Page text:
- increase the cultural awareness related to sensitive topics (gender, human rights, green culture, …);
- enhance the mutual understanding between colleagues at the HQ and those in the EUD facing more evident cultural issues;
- improve a common view on the country partners' context for better programming, monitoring and evaluation.
Within an EU Delegation:
- support stronger internal cohesion and increased motivation to achieve more efficient internal communication flow and engagement, leading to improved business process management;
- improve understanding between European and local staff, with a positive impact on the management of interventions (timeline, constrains, deadlines);
- focus the attention of EUD staff on the relevance of cultural aspects of the interventions management for adopting an intercultural working method to better achieve the Sustainable Development Goals;
- extend political and operational capacity development of the Delegation as a whole.
With external stakeholders:
- develop improved mutual comprehension and trust-based collaboration for a more successful dialogue on sensitive topics;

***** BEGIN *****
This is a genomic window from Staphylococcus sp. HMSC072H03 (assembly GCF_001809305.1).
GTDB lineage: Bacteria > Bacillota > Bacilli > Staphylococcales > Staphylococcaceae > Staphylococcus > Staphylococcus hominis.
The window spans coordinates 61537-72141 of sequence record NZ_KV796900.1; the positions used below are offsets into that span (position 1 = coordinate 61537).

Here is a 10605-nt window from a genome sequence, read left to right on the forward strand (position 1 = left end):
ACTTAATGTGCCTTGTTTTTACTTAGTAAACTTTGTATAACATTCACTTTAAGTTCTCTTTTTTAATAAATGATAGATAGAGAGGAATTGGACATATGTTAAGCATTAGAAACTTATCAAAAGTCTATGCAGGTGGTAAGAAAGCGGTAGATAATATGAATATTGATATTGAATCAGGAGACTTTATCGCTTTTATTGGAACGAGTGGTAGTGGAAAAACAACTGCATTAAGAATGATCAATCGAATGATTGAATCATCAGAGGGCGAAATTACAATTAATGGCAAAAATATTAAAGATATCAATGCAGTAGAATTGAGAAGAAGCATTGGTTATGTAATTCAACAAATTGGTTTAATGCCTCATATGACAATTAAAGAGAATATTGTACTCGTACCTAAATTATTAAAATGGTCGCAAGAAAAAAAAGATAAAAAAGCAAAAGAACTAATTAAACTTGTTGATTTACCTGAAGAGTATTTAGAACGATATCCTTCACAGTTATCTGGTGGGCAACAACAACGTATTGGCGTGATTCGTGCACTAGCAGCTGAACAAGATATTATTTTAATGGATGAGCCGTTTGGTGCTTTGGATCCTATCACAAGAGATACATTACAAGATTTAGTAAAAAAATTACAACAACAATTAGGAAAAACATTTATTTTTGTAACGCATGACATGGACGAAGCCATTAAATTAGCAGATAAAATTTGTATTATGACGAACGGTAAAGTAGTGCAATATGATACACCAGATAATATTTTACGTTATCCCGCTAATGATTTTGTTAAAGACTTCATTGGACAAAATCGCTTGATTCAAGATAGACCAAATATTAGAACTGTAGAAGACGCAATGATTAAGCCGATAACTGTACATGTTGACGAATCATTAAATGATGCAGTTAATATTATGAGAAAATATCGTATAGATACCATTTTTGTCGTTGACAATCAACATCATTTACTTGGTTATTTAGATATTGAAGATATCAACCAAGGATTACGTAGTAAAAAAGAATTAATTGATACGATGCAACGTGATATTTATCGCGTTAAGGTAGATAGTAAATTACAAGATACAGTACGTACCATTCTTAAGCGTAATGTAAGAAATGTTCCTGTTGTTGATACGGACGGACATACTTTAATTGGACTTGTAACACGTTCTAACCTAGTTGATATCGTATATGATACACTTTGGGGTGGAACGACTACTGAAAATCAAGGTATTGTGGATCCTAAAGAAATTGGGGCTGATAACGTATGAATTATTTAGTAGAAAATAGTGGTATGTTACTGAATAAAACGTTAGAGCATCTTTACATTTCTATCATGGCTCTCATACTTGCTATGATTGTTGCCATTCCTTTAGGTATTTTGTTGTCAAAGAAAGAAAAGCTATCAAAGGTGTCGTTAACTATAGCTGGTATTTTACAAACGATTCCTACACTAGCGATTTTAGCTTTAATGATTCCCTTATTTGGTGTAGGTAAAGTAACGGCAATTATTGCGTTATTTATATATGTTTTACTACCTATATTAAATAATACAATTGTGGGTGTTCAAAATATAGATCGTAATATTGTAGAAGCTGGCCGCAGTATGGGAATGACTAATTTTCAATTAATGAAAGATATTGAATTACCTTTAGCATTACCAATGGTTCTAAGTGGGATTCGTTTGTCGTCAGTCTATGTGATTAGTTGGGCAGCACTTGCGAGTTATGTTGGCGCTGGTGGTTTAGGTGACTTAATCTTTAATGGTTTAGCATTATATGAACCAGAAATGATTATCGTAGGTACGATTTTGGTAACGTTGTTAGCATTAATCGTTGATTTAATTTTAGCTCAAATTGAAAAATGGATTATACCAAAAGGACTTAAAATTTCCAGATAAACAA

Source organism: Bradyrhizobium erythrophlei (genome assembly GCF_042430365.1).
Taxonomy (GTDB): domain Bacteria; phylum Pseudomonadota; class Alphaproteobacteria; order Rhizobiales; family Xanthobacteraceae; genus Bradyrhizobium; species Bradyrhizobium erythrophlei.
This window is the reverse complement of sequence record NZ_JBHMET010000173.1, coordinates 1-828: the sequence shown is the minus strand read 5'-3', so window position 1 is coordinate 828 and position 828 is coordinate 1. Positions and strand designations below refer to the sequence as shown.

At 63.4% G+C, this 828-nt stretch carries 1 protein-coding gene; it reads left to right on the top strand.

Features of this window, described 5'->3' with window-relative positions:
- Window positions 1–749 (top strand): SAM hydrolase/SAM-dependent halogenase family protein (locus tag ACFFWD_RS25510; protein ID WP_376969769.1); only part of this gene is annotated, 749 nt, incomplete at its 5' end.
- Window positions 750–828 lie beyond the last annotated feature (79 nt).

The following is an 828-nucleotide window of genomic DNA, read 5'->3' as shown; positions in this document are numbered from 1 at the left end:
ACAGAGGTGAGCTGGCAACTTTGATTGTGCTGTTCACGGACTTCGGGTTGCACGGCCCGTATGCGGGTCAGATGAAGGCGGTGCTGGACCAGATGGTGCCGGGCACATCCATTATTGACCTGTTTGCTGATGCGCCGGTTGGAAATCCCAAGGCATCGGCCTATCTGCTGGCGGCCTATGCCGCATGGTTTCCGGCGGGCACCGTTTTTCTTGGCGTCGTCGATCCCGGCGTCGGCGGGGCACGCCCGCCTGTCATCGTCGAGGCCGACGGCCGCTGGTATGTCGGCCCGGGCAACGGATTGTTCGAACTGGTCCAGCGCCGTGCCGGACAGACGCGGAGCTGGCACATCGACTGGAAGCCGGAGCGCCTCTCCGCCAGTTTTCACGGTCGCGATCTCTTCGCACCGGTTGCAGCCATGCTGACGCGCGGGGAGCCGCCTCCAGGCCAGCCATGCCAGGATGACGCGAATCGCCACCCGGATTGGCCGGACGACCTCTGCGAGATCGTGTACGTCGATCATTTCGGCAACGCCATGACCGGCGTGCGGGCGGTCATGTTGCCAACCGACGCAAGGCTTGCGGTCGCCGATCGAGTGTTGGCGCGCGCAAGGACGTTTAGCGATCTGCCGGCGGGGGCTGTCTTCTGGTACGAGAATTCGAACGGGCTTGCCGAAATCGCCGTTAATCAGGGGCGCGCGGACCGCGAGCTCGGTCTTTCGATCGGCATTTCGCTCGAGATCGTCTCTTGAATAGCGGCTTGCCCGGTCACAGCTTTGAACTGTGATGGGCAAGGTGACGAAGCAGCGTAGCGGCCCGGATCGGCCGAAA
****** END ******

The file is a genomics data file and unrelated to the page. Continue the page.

- improve policy dialogue as well as other aid modalities such as joint programming and budget support in specific thematic sectors.
What are its limitations?
- InCA is mainly tested with Delegations which present similar organisational pre-conditions such as openness and readiness of the EU Delegation management (HoD, HoC, HoSs) to improve the working modalities by adopting an intercultural strategy. Further piloting is in progress.
- InCA methodologies and tools need to be co-designed with the EU Delegation staff and INTPA with an initial support of external experts in order to learn the key-concepts and tools and contextualize them to different contexts and dynamics. It requires a significant engagement on the part of the EC.